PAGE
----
An Interesting Real-World Experience


This past Sunday I had the Archer booked all morning to knock off the remaining 2.6 hours of my solo cross-country time requirement. The plan was to fly from Albert Whitted to Page / Ft. Meyers, do some time in the pattern there, then head up for a full-stop and maybe a few laps at Arcadia X06, and then go back to Whitted in St. Pete. Viewers of the YouTube channel know that I’ve simulated this flight a few times, including last Saturday.

During runup I noticed the ammeter (which, I’ve learned, is actually a load meter in the Archer) would quickly go to zero at around 1,800 RPM. Throttling back and flipping the ALT switch would show it as carrying a load again, but repeated runups always pegged it back at zero, and turning the landing lights etc. on and off didn’t show any load.

Thinking this was strange, I called ground and asked to go back to the ramp, where I stopped the plane, hopped out, and found some folks at the school to talk to. We couldn’t get the A&P on the phone, but two different CFIs, and my old CFI in PA who has an Archer (whom I called), all indicated that a near-zero reading on the loadmeter was normal behavior, so off I went.

Things were fine down to Page. I had advisories the entire way, and it was smooth flying. After laps at KFMY I headed north for the 20-or-so minute flight to Arcadia X06, talking to Ft. Meyers departure. About five or 10 minutes out of Page I started to get an interesting series of progressive failures. First the GPS (a GNS 430) reset. It came right back, I re-entered my flight plan, and kept going. Then I got another GPS reset, and it really started coming in and out. About that point I was told to switch to Miami Center, and while I could hear ATC on COM1 (which runs through the GPS unit), they could not seem to hear me. Then then GPS and COM 1 went completely dark. I tried to reach Center on COM 2, and while I could hear them they could not hear me.

I was getting closer to Arcadia, so I set the transponder to squawk 7600 (the code for lost communications) so that ATC could see on their screen that I had no radios. I then pulled out the handheld radio my wife gave me for Christmas two years ago, connected my headset, and tried to reach Center that way. I could not really hear them and was pretty certain they could not hear me — the handheld antenna just doesn’t have the reach. By this point I had visual on Arcadia. Though I had started a gentle descent a way back I was still quite high, so I switched the handheld to the Arcadia CTAF and made a call that I was passing over the field and setting up for a downwind entry to land. I tried a radio check but got no response, and as far as I could tell there was nobody in the pattern — but I really had my head on a swivel.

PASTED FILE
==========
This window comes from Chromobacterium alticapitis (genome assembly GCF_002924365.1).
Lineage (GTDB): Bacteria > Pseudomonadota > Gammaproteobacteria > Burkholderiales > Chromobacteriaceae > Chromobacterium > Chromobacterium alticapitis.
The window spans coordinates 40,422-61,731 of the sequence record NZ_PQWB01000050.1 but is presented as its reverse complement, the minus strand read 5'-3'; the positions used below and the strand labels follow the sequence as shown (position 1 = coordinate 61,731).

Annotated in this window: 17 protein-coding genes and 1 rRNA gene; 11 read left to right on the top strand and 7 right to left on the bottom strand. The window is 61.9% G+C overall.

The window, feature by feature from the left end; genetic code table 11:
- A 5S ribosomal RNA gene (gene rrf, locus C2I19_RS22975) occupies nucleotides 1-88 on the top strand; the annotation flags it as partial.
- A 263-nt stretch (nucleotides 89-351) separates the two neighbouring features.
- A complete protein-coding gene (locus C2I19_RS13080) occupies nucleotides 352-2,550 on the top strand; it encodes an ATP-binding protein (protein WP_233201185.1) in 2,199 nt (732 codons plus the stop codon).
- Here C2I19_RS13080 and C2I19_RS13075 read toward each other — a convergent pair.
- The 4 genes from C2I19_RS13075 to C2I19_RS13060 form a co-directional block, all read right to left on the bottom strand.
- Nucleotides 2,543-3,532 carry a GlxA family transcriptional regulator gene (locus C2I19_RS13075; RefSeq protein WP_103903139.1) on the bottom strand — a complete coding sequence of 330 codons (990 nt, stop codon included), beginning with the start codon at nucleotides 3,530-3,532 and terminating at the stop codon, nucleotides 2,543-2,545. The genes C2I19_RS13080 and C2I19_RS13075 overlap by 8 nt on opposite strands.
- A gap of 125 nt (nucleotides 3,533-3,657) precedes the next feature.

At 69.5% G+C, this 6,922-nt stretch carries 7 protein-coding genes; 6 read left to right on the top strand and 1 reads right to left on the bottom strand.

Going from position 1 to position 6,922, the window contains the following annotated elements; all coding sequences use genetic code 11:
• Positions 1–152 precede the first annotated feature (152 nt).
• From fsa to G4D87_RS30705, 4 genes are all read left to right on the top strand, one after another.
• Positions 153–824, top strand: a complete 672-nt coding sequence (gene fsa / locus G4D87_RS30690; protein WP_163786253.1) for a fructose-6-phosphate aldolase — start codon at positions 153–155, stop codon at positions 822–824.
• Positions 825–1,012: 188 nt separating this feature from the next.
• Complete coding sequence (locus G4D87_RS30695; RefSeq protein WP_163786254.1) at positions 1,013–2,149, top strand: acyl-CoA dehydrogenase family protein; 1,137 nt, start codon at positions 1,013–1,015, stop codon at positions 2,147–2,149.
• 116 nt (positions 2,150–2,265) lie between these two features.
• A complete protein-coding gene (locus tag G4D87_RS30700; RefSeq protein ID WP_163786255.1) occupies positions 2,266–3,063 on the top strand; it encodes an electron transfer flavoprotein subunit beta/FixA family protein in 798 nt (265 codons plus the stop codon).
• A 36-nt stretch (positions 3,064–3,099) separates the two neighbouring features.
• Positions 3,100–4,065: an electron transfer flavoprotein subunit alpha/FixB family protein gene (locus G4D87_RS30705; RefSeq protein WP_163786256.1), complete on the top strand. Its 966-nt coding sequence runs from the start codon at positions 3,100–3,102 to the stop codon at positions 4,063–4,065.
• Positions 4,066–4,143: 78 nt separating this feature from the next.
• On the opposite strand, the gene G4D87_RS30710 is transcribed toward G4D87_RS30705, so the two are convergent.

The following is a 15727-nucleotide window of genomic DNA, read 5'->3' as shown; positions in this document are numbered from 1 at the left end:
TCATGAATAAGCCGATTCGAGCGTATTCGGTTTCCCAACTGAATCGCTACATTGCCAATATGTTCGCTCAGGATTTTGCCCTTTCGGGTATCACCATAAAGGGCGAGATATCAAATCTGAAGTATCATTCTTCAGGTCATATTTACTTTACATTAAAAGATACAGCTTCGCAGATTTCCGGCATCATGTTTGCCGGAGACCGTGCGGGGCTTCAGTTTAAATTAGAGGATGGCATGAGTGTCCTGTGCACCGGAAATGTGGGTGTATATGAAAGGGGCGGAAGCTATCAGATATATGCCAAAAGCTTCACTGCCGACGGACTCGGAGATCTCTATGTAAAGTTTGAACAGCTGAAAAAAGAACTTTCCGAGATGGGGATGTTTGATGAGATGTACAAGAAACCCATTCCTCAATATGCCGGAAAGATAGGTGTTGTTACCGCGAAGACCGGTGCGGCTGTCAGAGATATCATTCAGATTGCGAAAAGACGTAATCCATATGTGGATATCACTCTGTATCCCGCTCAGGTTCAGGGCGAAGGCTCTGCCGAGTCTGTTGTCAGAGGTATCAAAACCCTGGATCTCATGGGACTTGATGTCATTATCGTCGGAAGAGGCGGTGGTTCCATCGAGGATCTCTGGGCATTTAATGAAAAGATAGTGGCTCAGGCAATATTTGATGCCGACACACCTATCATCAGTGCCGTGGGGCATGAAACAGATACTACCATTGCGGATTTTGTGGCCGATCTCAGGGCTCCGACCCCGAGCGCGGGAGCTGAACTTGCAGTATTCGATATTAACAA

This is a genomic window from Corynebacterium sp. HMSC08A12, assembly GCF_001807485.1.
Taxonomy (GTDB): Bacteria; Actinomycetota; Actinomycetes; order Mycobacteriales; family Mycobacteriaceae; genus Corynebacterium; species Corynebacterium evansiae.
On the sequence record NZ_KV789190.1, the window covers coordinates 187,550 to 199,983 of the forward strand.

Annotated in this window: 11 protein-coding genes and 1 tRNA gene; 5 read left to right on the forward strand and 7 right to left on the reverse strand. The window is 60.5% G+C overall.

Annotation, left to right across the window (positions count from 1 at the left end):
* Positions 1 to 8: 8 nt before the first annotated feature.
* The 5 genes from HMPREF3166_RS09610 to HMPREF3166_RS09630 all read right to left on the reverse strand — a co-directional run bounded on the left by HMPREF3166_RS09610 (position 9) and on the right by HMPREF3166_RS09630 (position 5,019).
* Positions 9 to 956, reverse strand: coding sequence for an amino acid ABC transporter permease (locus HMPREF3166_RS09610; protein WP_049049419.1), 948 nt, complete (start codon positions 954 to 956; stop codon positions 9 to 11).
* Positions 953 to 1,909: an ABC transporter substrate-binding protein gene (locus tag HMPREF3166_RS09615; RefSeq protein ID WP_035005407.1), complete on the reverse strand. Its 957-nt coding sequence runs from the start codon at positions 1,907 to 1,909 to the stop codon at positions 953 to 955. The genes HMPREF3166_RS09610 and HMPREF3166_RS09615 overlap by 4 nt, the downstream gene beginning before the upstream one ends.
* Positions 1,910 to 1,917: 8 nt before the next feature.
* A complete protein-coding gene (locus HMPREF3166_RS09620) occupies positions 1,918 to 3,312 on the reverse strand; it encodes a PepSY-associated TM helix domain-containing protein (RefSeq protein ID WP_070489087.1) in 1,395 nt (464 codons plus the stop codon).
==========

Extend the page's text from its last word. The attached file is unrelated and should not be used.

The landing went fine. As I got to the ramp I tried what I’d tried in St. Pete, flipping the ALT switch off and on again, and everything came back. I plugged in my headset and at that point I could hear someone calling me on frequency (which I think was the CTAF on COM2 but at this point those details are fuzzy) saying Miami Center was looking for me. I keyed the mic and told them I was fine and that I had had an electrical failure. The pilot confirmed that and I heard him, let Center know (turns out he was a JetBlue pilot who was calling in the blind as part of the effort to find me, a very courteous thing to do and a great example of the community of pilots). I parked the Archer and was greeted by the person manning the FBO. I called the school, they said stay put, and an hour later they were down in an Arrow to shuttle me back to St. Pete.

The problem? A a bad overvoltage relay, which keeps the electrical system from carrying too much load (and frying the electronics), or maybe a bad alternator that was throwing off too much load and tripping the relay. Either way, it was an alternator failure in flight which led to running the battery down (not helped by my flying with the landing light on as a safety measure, I’m sure). While there was enough juice in the battery for the first half of the flight, by the time I was enroute to Arcadia there was enough to keep COM2 and the transponder on but not enough to transmit. And interestingly the ALT annunciator light never lit (and yes I tested them in runup).

Getting home I looked up the ATC tapes online to listen to the other side of the ATC conversation and to see if any of my calls made it. None did. Listening to the Miami Center tapes was a bit creepy. They repeatedly asked me to IDENT if I could hear them (every five minutes or so). They had a Mooney in the area trying to get me on the Arcadia CTAF in the blind. The handheld has such limited range I never heard him. The controller asked him to listen for an ELT signal (which goes off if you crash). They had lost me and my 7600 from their scope just south of Aracadia, probably because the transponder didn’t have enough juice to transmit. But it was great to hear that JetBlue pilot interrupt an ATC call to confirm they had me.